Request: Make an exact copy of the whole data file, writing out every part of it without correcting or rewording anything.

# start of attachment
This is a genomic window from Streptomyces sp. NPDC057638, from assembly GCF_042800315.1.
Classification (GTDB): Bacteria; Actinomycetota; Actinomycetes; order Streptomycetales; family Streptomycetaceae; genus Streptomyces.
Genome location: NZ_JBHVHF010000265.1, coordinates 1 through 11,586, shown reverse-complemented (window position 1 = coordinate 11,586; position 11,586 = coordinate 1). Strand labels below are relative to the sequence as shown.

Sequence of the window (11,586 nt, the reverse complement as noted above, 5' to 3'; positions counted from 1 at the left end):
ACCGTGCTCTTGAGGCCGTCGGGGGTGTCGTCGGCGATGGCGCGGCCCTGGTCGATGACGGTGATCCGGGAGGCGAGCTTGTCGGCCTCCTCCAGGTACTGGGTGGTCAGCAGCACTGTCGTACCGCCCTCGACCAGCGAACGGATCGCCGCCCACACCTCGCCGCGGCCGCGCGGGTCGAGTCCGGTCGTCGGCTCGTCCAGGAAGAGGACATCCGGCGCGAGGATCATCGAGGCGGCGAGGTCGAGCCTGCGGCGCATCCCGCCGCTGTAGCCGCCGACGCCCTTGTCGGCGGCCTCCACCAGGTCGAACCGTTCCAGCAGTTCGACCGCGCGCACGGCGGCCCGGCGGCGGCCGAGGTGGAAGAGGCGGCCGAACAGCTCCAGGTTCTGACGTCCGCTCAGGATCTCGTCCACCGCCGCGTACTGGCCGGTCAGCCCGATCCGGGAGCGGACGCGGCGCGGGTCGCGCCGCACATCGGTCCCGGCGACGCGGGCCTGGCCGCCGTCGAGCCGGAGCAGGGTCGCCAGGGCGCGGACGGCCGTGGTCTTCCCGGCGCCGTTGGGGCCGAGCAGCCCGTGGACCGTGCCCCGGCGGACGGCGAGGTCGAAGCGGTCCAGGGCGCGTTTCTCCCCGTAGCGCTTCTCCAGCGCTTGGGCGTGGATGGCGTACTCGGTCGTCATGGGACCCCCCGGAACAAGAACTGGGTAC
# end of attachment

This is a genomic window from Streptomyces sp. NPDC057638, from assembly GCF_042800315.1.
Classification (GTDB): Bacteria; Actinomycetota; Actinomycetes; order Streptomycetales; family Streptomycetaceae; genus Streptomyces.
Genome location: NZ_JBHVHF010000265.1, coordinates 1 through 11,586, shown reverse-complemented (window position 1 = coordinate 11,586; position 11,586 = coordinate 1). Strand labels below are relative to the sequence as shown.

Sequence of the window (11,586 nt, the reverse complement as noted above, 5' to 3'; positions counted from 1 at the left end):
ACCGTGCTCTTGAGGCCGTCGGGGGTGTCGTCGGCGATGGCGCGGCCCTGGTCGATGACGGTGATCCGGGAGGCGAGCTTGTCGGCCTCCTCCAGGTACTGGGTGGTCAGCAGCACTGTCGTACCGCCCTCGACCAGCGAACGGATCGCCGCCCACACCTCGCCGCGGCCGCGCGGGTCGAGTCCGGTCGTCGGCTCGTCCAGGAAGAGGACATCCGGCGCGAGGATCATCGAGGCGGCGAGGTCGAGCCTGCGGCGCATCCCGCCGCTGTAGCCGCCGACGCCCTTGTCGGCGGCCTCCACCAGGTCGAACCGTTCCAGCAGTTCGACCGCGCGCACGGCGGCCCGGCGGCGGCCGAGGTGGAAGAGGCGGCCGAACAGCTCCAGGTTCTGACGTCCGCTCAGGATCTCGTCCACCGCCGCGTACTGGCCGGTCAGCCCGATCCGGGAGCGGACGCGGCGCGGGTCGCGCCGCACATCGGTCCCGGCGACGCGGGCCTGGCCGCCGTCGAGCCGGAGCAGGGTCGCCAGGGCGCGGACGGCCGTGGTCTTCCCGGCGCCGTTGGGGCCGAGCAGCCCGTGGACCGTGCCCCGGCGGACGGCGAGGTCGAAGCGGTCCAGGGCGCGTTTCTCCCCGTAGCGCTTCTCCAGCGCTTGGGCGTGGATGGCGTACTCGGTCGTCATGGGACCCCCCGGAACAAGAACTGGGTAC